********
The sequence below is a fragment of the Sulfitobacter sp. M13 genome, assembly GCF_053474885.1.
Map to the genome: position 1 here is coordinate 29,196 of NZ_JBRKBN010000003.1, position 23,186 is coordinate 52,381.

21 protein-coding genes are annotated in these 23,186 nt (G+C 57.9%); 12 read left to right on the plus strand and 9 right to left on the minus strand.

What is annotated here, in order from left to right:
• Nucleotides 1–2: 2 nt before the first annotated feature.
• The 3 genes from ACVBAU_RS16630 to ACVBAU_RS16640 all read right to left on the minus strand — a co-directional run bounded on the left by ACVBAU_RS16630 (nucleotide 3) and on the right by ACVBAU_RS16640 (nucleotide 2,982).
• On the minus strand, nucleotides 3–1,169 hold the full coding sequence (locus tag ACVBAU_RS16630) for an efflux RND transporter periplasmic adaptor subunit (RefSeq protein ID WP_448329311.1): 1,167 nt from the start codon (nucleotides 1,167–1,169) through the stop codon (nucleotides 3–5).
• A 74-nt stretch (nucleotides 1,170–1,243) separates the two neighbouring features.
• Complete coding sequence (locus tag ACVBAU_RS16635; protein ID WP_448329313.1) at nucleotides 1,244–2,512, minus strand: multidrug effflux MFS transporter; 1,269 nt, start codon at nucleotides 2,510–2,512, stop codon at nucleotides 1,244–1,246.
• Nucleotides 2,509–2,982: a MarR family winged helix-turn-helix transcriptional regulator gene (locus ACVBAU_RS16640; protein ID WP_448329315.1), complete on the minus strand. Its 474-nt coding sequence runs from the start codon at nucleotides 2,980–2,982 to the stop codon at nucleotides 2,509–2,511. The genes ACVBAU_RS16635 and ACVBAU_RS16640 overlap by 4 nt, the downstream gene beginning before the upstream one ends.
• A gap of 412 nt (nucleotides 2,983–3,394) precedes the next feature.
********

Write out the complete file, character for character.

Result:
The sequence below is a fragment of the Sulfitobacter sp. M13 genome, assembly GCF_053474885.1.
Map to the genome: position 1 here is coordinate 29,196 of NZ_JBRKBN010000003.1, position 23,186 is coordinate 52,381.

21 protein-coding genes are annotated in these 23,186 nt (G+C 57.9%); 12 read left to right on the plus strand and 9 right to left on the minus strand.

What is annotated here, in order from left to right:
• Nucleotides 1–2: 2 nt before the first annotated feature.
• The 3 genes from ACVBAU_RS16630 to ACVBAU_RS16640 all read right to left on the minus strand — a co-directional run bounded on the left by ACVBAU_RS16630 (nucleotide 3) and on the right by ACVBAU_RS16640 (nucleotide 2,982).
• On the minus strand, nucleotides 3–1,169 hold the full coding sequence (locus tag ACVBAU_RS16630) for an efflux RND transporter periplasmic adaptor subunit (RefSeq protein ID WP_448329311.1): 1,167 nt from the start codon (nucleotides 1,167–1,169) through the stop codon (nucleotides 3–5).
• A 74-nt stretch (nucleotides 1,170–1,243) separates the two neighbouring features.
• Complete coding sequence (locus tag ACVBAU_RS16635; protein ID WP_448329313.1) at nucleotides 1,244–2,512, minus strand: multidrug effflux MFS transporter; 1,269 nt, start codon at nucleotides 2,510–2,512, stop codon at nucleotides 1,244–1,246.
• Nucleotides 2,509–2,982: a MarR family winged helix-turn-helix transcriptional regulator gene (locus ACVBAU_RS16640; protein ID WP_448329315.1), complete on the minus strand. Its 474-nt coding sequence runs from the start codon at nucleotides 2,980–2,982 to the stop codon at nucleotides 2,509–2,511. The genes ACVBAU_RS16635 and ACVBAU_RS16640 overlap by 4 nt, the downstream gene beginning before the upstream one ends.
• A gap of 412 nt (nucleotides 2,983–3,394) precedes the next feature.